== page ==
www.firstam.com /landsakes/html/email/081100statute.html   (1219 words)

  
 Statute of frauds - Definition, explanation
The statute of frauds refers to a requirement in many common law jurisdictions that certain kinds of transactions, typically contractual obligations, be evidencedd by a writing signed by the party against whom enforcement is sought, or by the party's authorized agent.
The writing that the Statute requires is a precondition to maintaining a suit for breach of contract (or other obligation).
Uniform Commercial Code section 1-206 also sets out a "catch-all" statute of frauds for personal property not covered by any other specific law, stating that a contract for the sale of such property where the purchase price exceeds $5,000.00 is not enforceable unless memorialized by a signed writing.
www.calsky.com /lexikon/en/txt/s/st/statute_of_frauds.php   (522 words)

  
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The Statute of Frauds changed conveyancing practice in England by expressly eliminating conveyances of land by livery of seizin and by requiring conveyances of land to be in writing.
Under the general rubric that "the Statute of Frauds should not be used to work a fraud," the courts in New Jersey and elsewhere developed so-called equitable exceptions to the application of the Statute to conveyances, to trusts, and to contracts for the sale of land.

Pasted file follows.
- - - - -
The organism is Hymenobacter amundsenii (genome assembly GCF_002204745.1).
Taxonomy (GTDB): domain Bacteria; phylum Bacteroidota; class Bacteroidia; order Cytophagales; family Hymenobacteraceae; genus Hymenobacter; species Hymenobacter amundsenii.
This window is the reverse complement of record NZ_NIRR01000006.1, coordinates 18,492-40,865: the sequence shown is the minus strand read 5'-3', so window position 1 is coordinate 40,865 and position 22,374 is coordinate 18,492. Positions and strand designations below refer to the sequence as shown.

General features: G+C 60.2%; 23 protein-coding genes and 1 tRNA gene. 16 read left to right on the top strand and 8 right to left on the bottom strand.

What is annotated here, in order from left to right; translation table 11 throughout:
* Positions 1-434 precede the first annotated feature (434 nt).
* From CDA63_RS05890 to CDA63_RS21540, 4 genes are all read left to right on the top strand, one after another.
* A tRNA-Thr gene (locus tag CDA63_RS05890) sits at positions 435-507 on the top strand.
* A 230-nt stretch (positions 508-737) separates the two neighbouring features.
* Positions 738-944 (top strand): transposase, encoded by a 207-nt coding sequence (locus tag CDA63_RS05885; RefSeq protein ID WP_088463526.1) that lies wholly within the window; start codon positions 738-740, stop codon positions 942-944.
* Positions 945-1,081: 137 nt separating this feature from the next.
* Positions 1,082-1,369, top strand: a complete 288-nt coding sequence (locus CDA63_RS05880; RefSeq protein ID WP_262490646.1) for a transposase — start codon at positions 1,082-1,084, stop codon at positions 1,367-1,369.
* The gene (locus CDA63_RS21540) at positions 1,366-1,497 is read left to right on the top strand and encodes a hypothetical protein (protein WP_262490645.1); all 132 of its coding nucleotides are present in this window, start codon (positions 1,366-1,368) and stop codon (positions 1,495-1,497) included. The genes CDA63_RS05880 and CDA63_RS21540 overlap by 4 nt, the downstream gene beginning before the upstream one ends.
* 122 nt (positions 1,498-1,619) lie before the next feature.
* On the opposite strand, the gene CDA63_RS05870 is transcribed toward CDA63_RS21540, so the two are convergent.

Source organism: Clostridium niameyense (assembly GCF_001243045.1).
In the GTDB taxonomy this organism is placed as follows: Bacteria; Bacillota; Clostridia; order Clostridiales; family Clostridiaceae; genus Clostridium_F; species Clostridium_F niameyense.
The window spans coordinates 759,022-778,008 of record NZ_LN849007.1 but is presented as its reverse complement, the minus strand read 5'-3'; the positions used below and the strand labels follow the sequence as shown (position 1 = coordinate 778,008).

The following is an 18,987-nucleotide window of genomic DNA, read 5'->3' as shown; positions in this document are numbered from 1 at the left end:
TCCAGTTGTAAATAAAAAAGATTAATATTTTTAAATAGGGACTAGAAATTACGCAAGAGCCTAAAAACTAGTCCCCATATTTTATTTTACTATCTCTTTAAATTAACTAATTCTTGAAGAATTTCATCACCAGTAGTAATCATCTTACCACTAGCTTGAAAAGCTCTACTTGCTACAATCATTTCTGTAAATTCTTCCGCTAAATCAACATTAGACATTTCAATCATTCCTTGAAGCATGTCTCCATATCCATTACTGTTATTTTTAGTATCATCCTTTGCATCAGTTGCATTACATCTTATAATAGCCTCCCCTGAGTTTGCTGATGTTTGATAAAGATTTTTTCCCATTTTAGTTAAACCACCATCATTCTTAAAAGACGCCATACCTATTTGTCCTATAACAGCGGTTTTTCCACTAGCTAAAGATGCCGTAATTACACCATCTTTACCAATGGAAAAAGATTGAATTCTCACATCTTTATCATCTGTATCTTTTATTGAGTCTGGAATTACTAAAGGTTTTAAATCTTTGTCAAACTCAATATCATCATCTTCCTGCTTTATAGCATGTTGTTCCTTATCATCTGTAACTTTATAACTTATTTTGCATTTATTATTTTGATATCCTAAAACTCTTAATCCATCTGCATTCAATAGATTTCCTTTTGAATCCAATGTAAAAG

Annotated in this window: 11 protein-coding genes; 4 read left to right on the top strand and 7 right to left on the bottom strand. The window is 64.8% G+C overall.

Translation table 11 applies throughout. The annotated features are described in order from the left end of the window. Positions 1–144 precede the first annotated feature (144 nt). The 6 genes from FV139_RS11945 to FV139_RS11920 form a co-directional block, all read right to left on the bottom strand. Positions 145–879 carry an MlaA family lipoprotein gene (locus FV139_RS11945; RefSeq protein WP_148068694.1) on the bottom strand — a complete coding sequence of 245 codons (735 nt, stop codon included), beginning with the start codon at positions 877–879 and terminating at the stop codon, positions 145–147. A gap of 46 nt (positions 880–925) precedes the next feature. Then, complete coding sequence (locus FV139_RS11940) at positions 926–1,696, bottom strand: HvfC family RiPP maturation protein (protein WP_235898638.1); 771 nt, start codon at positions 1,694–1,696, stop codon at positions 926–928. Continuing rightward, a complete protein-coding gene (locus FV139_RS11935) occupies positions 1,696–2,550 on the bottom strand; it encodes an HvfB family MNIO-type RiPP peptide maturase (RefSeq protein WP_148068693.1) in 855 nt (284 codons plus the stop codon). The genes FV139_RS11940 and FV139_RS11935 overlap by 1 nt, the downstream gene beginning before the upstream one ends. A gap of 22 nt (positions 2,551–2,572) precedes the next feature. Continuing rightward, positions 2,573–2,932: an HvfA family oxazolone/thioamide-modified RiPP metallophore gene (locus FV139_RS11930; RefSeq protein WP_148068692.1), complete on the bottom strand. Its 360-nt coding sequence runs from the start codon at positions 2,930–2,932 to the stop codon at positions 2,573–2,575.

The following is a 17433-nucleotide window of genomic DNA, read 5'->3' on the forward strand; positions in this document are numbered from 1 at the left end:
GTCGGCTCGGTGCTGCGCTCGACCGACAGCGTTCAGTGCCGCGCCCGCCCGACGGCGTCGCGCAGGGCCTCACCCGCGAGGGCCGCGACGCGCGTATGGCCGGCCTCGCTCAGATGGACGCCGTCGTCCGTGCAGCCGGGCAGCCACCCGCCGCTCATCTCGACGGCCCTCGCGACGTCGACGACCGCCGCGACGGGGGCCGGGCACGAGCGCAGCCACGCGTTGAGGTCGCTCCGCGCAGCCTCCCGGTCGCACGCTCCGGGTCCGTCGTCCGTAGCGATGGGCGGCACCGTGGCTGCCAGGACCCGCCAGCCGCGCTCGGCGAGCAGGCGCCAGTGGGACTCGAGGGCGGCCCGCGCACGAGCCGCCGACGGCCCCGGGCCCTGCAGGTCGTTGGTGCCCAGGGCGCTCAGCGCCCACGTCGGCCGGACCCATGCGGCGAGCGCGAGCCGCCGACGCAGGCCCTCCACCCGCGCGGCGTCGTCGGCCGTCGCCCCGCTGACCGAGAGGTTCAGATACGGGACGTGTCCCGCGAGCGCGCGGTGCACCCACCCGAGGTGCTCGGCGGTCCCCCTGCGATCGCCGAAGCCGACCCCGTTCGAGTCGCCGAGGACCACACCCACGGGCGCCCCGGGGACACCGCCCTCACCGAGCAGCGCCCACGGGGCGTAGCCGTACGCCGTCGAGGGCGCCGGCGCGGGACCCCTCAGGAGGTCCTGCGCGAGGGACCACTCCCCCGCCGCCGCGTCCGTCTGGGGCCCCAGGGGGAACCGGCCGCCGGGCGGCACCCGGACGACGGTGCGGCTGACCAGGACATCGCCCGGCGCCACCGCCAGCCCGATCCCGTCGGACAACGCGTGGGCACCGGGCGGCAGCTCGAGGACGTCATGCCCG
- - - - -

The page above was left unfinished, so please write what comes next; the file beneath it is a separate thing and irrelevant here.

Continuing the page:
In this revised statute, a trust in land is treated as a present transfer of an interest which may be coupled with an agreement to transfer an interest or to hold it in trust.
www.lawrev.state.nj.us /rpts/fraud.doc   (9070 words)

  
 statute of frauds and 1677 and pleading exception and admissions exception
Careful study of the evolution of the Statute of Frauds ("SoF") between the time of the USA of 1906 and Article 2 of the 1950s discloses the introduction in the latter of 2-201(3)(b).
Since one of the original purposes of the SoF when passed in 1677 was to eliminate incentives for perjury, an admission by the defendant that the contract existed should, the UCC drafters believed, be an exception to take the contract out of the statute.
"Ethics and the Statute of Frauds," 37 CornellLQ 355 (1952).
www.drbilllong.com /Sales/SoF.html   (936 words)

  
 Statute of Frauds
However, some agreements, identified in statutes adopted by each of the fifty states, are not enforceable as contracts unless evidenced by a sufficient writing or electronic record that is signed by the party against whom enforcement of the contract is sought.